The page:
Beauvoir marks Confederate Memorial Day - WLOX.com - The News for South Mississippi

Beauvoir marks Confederate Memorial Day

Visitors to Beauvoir spent Confederate Memorial Day learning the history of Jefferson Davis, the only president of the Confederacy. (Photo source: WLOX) Visitors to Beauvoir spent Confederate Memorial Day learning the history of Jefferson Davis, the only president of the Confederacy. (Photo source: WLOX)
BILOXI, MS (WLOX) -

While the removal of a Confederate monument made headlines in New Orleans Monday, just to the east in Biloxi a very different scene could be found. Visitors to Beauvoir spent Confederate Memorial Day learning the history of Jefferson Davis, the only president of the Confederacy.

Ocean Springs resident Shari Ehlers said her sister and brother-in-law are on the coast visiting from Ohio, and she brought them to Beauvoir to learn about our state's history.

"They love it," Ehlers said. "We enjoy history. We've walked through the house, gone to the cemetery."

She said she didn't realize it was Confederate Memorial Day until she got to Beauvoir.

"It's neat that we chose this day to be here," Ehlers noted.

Dr. Tom Payne with Beauvoir said a wreath-laying ceremony for Confederate soldiers and re-enactments were held on Saturday on-site.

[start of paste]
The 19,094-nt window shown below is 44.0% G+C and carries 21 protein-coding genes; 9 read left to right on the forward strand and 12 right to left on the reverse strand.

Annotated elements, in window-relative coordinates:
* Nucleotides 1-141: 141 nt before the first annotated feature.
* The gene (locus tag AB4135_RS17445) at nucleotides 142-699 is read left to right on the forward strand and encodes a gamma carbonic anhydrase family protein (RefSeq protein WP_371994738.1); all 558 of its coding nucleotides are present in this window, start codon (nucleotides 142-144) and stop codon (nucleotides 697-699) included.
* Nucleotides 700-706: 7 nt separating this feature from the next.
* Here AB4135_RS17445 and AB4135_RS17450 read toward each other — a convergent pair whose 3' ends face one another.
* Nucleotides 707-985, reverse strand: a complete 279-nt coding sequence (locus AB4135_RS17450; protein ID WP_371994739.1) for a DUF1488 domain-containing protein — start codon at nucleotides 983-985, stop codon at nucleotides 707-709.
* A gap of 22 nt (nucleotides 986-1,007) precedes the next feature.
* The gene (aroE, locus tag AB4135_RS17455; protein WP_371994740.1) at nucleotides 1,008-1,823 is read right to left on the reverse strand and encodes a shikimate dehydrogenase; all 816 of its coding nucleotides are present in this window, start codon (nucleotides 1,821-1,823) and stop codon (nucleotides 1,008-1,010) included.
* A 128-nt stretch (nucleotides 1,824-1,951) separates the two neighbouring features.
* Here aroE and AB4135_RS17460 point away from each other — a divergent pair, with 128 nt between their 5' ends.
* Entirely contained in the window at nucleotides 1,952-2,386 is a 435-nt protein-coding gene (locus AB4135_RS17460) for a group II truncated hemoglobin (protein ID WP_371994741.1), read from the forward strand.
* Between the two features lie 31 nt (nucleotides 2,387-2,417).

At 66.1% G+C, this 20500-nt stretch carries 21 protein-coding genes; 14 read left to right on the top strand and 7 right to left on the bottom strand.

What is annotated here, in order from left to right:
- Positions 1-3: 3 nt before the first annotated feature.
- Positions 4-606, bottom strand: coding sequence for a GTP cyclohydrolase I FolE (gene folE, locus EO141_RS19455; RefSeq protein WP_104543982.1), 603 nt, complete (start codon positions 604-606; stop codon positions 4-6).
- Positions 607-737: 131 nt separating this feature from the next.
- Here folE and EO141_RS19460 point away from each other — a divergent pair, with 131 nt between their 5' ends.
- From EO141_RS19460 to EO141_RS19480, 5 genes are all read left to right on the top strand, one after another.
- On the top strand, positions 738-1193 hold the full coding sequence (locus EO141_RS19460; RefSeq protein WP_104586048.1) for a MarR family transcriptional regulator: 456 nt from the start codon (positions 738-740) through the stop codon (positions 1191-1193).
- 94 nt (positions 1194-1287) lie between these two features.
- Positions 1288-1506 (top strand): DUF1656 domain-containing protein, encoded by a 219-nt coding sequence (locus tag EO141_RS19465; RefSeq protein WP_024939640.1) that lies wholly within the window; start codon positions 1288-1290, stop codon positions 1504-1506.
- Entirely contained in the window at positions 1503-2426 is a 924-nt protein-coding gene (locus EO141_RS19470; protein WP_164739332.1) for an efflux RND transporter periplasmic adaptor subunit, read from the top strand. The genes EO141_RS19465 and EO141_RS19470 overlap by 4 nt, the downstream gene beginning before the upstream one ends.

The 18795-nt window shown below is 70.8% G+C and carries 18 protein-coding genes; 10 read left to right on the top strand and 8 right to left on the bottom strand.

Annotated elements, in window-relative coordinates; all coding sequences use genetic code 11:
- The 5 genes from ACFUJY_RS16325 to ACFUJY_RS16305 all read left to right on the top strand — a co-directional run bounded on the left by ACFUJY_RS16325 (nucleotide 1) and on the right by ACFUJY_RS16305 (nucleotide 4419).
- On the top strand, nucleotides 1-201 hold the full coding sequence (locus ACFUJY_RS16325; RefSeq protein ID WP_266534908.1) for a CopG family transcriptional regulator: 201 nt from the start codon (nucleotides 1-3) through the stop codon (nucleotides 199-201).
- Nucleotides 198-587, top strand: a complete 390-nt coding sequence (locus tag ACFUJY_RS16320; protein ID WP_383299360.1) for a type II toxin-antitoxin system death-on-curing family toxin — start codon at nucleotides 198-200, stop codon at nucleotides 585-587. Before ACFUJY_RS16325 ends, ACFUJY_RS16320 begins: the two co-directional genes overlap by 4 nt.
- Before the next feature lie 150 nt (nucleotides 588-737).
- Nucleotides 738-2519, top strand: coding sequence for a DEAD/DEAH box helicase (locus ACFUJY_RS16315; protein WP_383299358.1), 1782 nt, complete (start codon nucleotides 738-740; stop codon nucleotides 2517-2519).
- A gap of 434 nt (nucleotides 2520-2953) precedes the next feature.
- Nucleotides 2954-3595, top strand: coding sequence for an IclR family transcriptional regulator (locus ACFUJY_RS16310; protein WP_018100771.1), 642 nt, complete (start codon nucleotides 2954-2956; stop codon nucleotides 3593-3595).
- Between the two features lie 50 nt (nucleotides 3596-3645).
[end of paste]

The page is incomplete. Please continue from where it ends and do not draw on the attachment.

"In the cemetery, we commemorated the confederate soldiers. We're one of the few places in the South that have a monument to the unknown soldier," Payne explained.

He said the focus at Beauvoir is solely on the preservation of history.

"Our business is to educate and commemorate. We stay out of the political side of it," Payne noted.

But others, like Gordon Jackson with the Biloxi NAACP, say there's nothing to celebrate about Confederate Memorial Day. For Jackson, the holiday signifies the oppression of African-Americans, a group he believes still suffers from the institution of slavery.

Melinda Medina with the Mississippi Immigrants Rights Alliance agrees.

"We shouldn't be memorializing or commemorating, such a dark part of our history, where we had slaves and we treated black people as third class citizens," Medina said.

But Dr. Payne sees things a bit differently.

"It wasn't about civil rights," Payne noted. "It was about rights of determination. What are they going to do with our future? How we're going to run our states. And that's what they fought for."

Confederate Memorial Day is currently observed in Mississippi and Alabama.

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